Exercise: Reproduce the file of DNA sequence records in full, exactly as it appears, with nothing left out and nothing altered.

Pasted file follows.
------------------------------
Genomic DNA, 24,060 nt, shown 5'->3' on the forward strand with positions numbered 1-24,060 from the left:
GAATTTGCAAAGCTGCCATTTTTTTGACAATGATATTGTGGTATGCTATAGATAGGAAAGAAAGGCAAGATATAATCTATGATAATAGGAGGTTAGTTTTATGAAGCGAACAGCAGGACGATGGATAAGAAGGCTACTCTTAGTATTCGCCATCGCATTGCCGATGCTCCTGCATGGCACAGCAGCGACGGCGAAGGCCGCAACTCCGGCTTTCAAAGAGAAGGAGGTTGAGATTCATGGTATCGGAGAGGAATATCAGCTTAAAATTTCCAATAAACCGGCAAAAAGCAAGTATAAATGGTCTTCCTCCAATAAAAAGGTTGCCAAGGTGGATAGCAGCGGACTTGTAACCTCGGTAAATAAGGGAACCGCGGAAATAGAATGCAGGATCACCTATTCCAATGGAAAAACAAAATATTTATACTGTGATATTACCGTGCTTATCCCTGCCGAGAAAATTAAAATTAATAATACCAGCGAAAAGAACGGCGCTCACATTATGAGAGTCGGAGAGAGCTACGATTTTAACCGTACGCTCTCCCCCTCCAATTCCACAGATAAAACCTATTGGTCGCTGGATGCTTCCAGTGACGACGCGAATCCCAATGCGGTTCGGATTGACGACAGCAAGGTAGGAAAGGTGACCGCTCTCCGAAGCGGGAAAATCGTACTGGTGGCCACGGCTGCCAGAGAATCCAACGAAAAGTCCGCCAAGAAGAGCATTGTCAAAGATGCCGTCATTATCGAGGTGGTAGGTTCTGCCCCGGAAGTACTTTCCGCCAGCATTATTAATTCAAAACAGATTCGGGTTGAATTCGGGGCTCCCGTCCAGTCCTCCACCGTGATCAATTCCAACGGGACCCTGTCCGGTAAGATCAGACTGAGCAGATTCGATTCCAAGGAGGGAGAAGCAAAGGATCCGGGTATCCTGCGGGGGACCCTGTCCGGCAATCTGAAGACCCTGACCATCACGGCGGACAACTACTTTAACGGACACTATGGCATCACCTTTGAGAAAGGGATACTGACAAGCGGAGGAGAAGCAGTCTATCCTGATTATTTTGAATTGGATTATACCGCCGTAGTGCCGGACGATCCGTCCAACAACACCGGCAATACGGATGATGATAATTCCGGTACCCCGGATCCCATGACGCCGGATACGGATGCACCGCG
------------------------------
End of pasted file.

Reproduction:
Genomic DNA, 24,060 nt, shown 5'->3' on the forward strand with positions numbered 1-24,060 from the left:
GAATTTGCAAAGCTGCCATTTTTTTGACAATGATATTGTGGTATGCTATAGATAGGAAAGAAAGGCAAGATATAATCTATGATAATAGGAGGTTAGTTTTATGAAGCGAACAGCAGGACGATGGATAAGAAGGCTACTCTTAGTATTCGCCATCGCATTGCCGATGCTCCTGCATGGCACAGCAGCGACGGCGAAGGCCGCAACTCCGGCTTTCAAAGAGAAGGAGGTTGAGATTCATGGTATCGGAGAGGAATATCAGCTTAAAATTTCCAATAAACCGGCAAAAAGCAAGTATAAATGGTCTTCCTCCAATAAAAAGGTTGCCAAGGTGGATAGCAGCGGACTTGTAACCTCGGTAAATAAGGGAACCGCGGAAATAGAATGCAGGATCACCTATTCCAATGGAAAAACAAAATATTTATACTGTGATATTACCGTGCTTATCCCTGCCGAGAAAATTAAAATTAATAATACCAGCGAAAAGAACGGCGCTCACATTATGAGAGTCGGAGAGAGCTACGATTTTAACCGTACGCTCTCCCCCTCCAATTCCACAGATAAAACCTATTGGTCGCTGGATGCTTCCAGTGACGACGCGAATCCCAATGCGGTTCGGATTGACGACAGCAAGGTAGGAAAGGTGACCGCTCTCCGAAGCGGGAAAATCGTACTGGTGGCCACGGCTGCCAGAGAATCCAACGAAAAGTCCGCCAAGAAGAGCATTGTCAAAGATGCCGTCATTATCGAGGTGGTAGGTTCTGCCCCGGAAGTACTTTCCGCCAGCATTATTAATTCAAAACAGATTCGGGTTGAATTCGGGGCTCCCGTCCAGTCCTCCACCGTGATCAATTCCAACGGGACCCTGTCCGGTAAGATCAGACTGAGCAGATTCGATTCCAAGGAGGGAGAAGCAAAGGATCCGGGTATCCTGCGGGGGACCCTGTCCGGCAATCTGAAGACCCTGACCATCACGGCGGACAACTACTTTAACGGACACTATGGCATCACCTTTGAGAAAGGGATACTGACAAGCGGAGGAGAAGCAGTCTATCCTGATTATTTTGAATTGGATTATACCGCCGTAGTGCCGGACGATCCGTCCAACAACACCGGCAATACGGATGATGATAATTCCGGTACCCCGGATCCCATGACGCCGGATACGGATGCACCGCG